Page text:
By Kari Lundgren - 03/09/05 12:00 AM EST
To the dismay of physician groups, a key Senate Republican lawmaker yesterday said he is in favor of extending a moratorium on so-called specialty hospitals.
For the past several years, lawmakers have been grappling with specialty hospitals, which tend to focus on a specific health concerns and do not offer comprehensive medical care.
Critics say these hospitals are overpaid by the government and entice some doctors away from community hospitals, diminishing quality of care.
After a Finance Committee hearing yesterday on hospitals, panel Chairman Chuck Grassley (R-Iowa) told The Hill that he backed an extension of the moratorium on the hospitals, which is due to expire June 8.
The upcoming decision whether to extend the moratorium has sparked an intense lobbying battle that has pitted physician groups such as the American Medical Association (AMA) against hospital giants such as the American Hospital Association (AHA).
Regulation of the small, for-profit and mostly physician-owned hospitals was — and remains — one of the more contentious issues of the 2003 prescription-drug bill, titled the Medicare Modernization Act (MMA).
“The controversy [over specialty hospitals] continues,” Sen. Max Baucus (D-Mont.) said yesterday. “I don’t want to stand in the way of innovation and competition, but when it comes to physician ownership of specialty hospitals, I’m not sure the playing field is level.”
Baucus and Grassley are in the process of drafting legislation to address conflict-of-interest and Medicare-reimbursement issues related to specialty hospitals. The hearing yesterday brought together major stakeholders and included testimony from Glenn Hackbarth of the Medicare Payment Advisory Commission (MedPAC) and Tom Gustafson of the Centers for Medicare and Medicaid Services (CMS).
Both Hackbarth and Gustafson reported on the preliminary findings of research conducted by MedPAC and CMS, as required under the MMA, on physician-owned heart, orthopedic and surgical specialty hospitals.
While stressing the preliminary nature of the MedPAC findings and the fact that the research was based on data from 2002, Hackbarth recommended that payment adjustments be made to ensure that Medicare is not overpaying specialty hospitals. “Improving the accuracy of the payment system would help make competition more equitable,” said Hackbarth, who repeated his testimony later yesterday afternoon to the House Ways and Means Committee Subcommittee on Health.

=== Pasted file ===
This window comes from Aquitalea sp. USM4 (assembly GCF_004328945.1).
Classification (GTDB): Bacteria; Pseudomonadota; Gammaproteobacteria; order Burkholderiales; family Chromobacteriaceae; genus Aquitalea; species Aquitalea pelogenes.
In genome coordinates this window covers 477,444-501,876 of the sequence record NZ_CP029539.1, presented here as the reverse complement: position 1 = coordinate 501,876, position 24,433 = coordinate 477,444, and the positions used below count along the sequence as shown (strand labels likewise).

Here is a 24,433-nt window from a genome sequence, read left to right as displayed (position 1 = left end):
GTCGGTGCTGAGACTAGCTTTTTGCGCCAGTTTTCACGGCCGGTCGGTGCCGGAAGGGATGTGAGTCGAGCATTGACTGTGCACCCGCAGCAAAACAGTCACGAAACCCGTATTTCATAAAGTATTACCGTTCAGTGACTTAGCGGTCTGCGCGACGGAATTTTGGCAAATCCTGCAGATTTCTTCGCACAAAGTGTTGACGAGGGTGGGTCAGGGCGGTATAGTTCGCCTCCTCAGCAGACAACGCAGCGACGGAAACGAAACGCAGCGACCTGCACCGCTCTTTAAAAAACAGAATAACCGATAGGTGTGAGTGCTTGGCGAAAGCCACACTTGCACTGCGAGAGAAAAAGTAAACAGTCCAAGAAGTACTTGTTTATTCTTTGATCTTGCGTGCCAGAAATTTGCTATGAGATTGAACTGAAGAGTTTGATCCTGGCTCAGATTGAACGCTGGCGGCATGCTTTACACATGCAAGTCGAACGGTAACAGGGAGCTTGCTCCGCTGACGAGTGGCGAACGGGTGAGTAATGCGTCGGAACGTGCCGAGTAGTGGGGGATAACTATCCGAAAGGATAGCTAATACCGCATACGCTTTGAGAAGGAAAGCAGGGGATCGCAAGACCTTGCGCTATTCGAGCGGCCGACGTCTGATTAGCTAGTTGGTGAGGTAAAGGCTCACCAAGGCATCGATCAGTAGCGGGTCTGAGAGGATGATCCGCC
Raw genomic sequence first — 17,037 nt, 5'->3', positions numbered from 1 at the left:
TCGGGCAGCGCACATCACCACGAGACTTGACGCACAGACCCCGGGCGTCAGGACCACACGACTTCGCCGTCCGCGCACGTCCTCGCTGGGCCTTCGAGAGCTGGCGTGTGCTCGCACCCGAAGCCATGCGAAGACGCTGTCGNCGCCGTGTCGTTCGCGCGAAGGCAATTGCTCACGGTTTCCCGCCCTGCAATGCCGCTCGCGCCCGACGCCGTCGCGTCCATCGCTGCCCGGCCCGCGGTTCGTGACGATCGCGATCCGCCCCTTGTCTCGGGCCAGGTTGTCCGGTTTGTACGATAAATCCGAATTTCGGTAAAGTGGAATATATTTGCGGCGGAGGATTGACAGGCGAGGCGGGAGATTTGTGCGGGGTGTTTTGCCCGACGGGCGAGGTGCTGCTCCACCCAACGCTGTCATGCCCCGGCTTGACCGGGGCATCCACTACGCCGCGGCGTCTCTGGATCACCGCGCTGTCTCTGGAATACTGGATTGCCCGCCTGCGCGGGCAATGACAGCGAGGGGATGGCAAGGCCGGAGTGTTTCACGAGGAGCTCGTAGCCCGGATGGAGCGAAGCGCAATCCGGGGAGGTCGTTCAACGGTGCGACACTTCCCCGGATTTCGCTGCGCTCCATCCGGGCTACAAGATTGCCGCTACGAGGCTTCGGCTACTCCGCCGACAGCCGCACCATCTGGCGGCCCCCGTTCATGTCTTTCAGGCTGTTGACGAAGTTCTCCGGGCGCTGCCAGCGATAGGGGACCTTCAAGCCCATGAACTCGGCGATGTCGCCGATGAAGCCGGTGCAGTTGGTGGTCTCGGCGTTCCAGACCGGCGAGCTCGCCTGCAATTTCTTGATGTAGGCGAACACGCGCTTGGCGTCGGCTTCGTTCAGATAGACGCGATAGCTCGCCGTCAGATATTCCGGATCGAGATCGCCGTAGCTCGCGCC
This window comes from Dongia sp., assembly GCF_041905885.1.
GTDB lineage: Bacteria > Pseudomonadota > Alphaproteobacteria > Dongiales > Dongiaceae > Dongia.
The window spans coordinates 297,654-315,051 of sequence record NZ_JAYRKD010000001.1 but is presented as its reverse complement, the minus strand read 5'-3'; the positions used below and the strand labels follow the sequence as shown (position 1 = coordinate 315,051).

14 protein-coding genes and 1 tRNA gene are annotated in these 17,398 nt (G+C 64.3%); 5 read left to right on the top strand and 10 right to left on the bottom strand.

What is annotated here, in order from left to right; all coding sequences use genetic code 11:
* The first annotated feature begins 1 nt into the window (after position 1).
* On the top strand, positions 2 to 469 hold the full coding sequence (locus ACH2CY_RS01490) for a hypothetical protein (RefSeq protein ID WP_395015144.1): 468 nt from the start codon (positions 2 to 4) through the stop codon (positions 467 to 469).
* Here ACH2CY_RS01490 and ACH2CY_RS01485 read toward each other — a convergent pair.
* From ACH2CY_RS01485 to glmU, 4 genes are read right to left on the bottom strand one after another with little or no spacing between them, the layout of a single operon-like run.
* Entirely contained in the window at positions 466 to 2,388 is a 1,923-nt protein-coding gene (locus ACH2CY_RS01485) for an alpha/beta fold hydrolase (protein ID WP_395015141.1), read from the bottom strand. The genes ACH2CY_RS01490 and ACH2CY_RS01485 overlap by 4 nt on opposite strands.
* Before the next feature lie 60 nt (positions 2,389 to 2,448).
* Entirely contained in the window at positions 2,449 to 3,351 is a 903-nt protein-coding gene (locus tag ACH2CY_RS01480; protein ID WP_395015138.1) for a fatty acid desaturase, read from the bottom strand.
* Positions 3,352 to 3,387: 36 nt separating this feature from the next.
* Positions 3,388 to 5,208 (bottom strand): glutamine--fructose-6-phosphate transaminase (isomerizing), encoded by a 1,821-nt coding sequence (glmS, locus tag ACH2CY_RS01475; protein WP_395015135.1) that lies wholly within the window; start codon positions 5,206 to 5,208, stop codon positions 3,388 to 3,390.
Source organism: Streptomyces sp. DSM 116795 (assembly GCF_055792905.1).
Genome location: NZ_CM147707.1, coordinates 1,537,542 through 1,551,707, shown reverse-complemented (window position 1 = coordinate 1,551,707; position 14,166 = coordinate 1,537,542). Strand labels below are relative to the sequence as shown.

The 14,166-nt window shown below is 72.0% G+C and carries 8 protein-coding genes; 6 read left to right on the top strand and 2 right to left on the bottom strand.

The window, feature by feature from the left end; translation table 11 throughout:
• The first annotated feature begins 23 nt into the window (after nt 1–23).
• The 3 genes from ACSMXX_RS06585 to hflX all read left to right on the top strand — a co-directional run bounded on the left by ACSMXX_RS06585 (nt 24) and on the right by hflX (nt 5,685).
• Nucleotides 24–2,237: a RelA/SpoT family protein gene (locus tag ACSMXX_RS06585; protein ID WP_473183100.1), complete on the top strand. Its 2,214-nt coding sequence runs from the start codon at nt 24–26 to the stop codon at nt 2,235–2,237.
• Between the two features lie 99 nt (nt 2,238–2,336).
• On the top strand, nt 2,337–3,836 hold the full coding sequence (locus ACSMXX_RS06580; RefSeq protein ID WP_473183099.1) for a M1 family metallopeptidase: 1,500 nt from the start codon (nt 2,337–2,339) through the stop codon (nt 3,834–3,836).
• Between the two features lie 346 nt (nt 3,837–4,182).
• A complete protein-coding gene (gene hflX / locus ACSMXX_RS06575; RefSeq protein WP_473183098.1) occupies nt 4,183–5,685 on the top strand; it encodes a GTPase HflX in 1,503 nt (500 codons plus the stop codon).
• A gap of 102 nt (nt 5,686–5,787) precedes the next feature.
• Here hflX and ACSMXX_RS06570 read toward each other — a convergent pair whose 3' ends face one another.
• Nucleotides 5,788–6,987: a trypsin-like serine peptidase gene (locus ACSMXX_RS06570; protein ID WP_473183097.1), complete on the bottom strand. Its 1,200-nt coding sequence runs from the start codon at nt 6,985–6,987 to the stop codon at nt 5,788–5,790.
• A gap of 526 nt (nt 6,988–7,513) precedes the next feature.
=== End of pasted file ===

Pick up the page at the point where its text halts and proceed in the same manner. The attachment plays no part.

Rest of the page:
Hackbarth suggested balancing the system with payment reforms, adding, “We remain concerned about specialty hospitals … but we don’t want to conclude that they should be outlawed.” In the short term, Hackbarth recommended that the moratorium on physician-owned hospitals be extended through December 2006.
Gustafson described the current network of physician-owned hospitals as an “infant industry” and testified that CMS had found no difference in the referral patterns for physician owners and non-owners, despite concerns being raised over conflicts of interest. “Patients also had very favorable perceptions of the clinical quality of care they received at specialty hospitals,” Gustafson said.
Baucus dismissed the testimony, openly questioning the quality of the CMS study. “The selection method [for hospitals] is unclear; the sample is not large enough,” the senator charged.
Sen. Ron Wyden (D-Ore.) was similarly skeptical, describing the advent of specialty hospitals as “another step towards two-tier medicine.”
Proponents of the hospitals — organizations such as the cardiovascular services provider MedCath, the AMA and the American College of Surgeons — argue that, on average, specialty hospitals provide better care in a shorter period of time and offer healthy competition to local community hospitals. Those groups argue that the moratorium on the hospitals should not be extended.
Hospital groups such as the AHA suggest that physician owners are more likely to direct healthier, well-insured patients to their own facilities.
There are approximately 100 specialty hospitals in the United States, predominantly in South Dakota, Kansas, Oklahoma and Texas.
Grassley said the number of specialty hospitals has more than tripled in the past five or six years.
In a March 20, 2003, speech, House Ways and Means Committee Chairman Bill Thomas (R-Calif.) called boutique hospitals “cash cows” because they focus on medical services designed to maximize their profits.